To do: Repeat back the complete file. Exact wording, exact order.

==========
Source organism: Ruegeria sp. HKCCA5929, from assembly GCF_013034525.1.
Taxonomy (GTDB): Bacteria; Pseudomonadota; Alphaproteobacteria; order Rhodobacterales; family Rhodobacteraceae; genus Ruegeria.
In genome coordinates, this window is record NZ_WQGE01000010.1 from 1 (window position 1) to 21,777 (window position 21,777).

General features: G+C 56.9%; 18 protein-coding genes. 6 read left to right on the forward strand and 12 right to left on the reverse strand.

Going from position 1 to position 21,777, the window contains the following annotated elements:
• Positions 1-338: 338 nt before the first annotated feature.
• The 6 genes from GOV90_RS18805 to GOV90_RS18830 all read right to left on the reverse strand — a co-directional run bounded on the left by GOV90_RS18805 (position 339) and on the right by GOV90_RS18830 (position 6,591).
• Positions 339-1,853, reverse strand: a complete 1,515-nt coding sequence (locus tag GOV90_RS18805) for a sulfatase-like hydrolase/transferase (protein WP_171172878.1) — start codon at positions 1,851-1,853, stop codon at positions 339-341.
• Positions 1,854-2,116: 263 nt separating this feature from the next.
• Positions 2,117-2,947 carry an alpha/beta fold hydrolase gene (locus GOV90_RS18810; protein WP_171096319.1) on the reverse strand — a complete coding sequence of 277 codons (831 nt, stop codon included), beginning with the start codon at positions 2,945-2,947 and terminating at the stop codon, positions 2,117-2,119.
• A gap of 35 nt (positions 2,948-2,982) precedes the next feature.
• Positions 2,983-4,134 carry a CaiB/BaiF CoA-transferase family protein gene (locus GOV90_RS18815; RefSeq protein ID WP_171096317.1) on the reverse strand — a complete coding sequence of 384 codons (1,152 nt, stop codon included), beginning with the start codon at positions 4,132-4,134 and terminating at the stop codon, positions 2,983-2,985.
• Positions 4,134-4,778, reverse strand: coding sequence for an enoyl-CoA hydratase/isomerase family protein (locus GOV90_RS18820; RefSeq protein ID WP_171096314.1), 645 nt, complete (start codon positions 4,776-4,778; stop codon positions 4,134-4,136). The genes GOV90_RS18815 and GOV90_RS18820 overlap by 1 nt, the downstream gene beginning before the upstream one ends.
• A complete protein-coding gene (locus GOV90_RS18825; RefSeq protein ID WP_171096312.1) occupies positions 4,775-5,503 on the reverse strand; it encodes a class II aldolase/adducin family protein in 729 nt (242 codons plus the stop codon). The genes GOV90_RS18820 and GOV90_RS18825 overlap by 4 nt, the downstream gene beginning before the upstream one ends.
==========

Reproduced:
Source organism: Ruegeria sp. HKCCA5929, from assembly GCF_013034525.1.
Taxonomy (GTDB): Bacteria; Pseudomonadota; Alphaproteobacteria; order Rhodobacterales; family Rhodobacteraceae; genus Ruegeria.
In genome coordinates, this window is record NZ_WQGE01000010.1 from 1 (window position 1) to 21,777 (window position 21,777).

General features: G+C 56.9%; 18 protein-coding genes. 6 read left to right on the forward strand and 12 right to left on the reverse strand.

Going from position 1 to position 21,777, the window contains the following annotated elements:
• Positions 1-338: 338 nt before the first annotated feature.
• The 6 genes from GOV90_RS18805 to GOV90_RS18830 all read right to left on the reverse strand — a co-directional run bounded on the left by GOV90_RS18805 (position 339) and on the right by GOV90_RS18830 (position 6,591).
• Positions 339-1,853, reverse strand: a complete 1,515-nt coding sequence (locus tag GOV90_RS18805) for a sulfatase-like hydrolase/transferase (protein WP_171172878.1) — start codon at positions 1,851-1,853, stop codon at positions 339-341.
• Positions 1,854-2,116: 263 nt separating this feature from the next.
• Positions 2,117-2,947 carry an alpha/beta fold hydrolase gene (locus GOV90_RS18810; protein WP_171096319.1) on the reverse strand — a complete coding sequence of 277 codons (831 nt, stop codon included), beginning with the start codon at positions 2,945-2,947 and terminating at the stop codon, positions 2,117-2,119.
• A gap of 35 nt (positions 2,948-2,982) precedes the next feature.
• Positions 2,983-4,134 carry a CaiB/BaiF CoA-transferase family protein gene (locus GOV90_RS18815; RefSeq protein ID WP_171096317.1) on the reverse strand — a complete coding sequence of 384 codons (1,152 nt, stop codon included), beginning with the start codon at positions 4,132-4,134 and terminating at the stop codon, positions 2,983-2,985.
• Positions 4,134-4,778, reverse strand: coding sequence for an enoyl-CoA hydratase/isomerase family protein (locus GOV90_RS18820; RefSeq protein ID WP_171096314.1), 645 nt, complete (start codon positions 4,776-4,778; stop codon positions 4,134-4,136). The genes GOV90_RS18815 and GOV90_RS18820 overlap by 1 nt, the downstream gene beginning before the upstream one ends.
• A complete protein-coding gene (locus GOV90_RS18825; RefSeq protein ID WP_171096312.1) occupies positions 4,775-5,503 on the reverse strand; it encodes a class II aldolase/adducin family protein in 729 nt (242 codons plus the stop codon). The genes GOV90_RS18820 and GOV90_RS18825 overlap by 4 nt, the downstream gene beginning before the upstream one ends.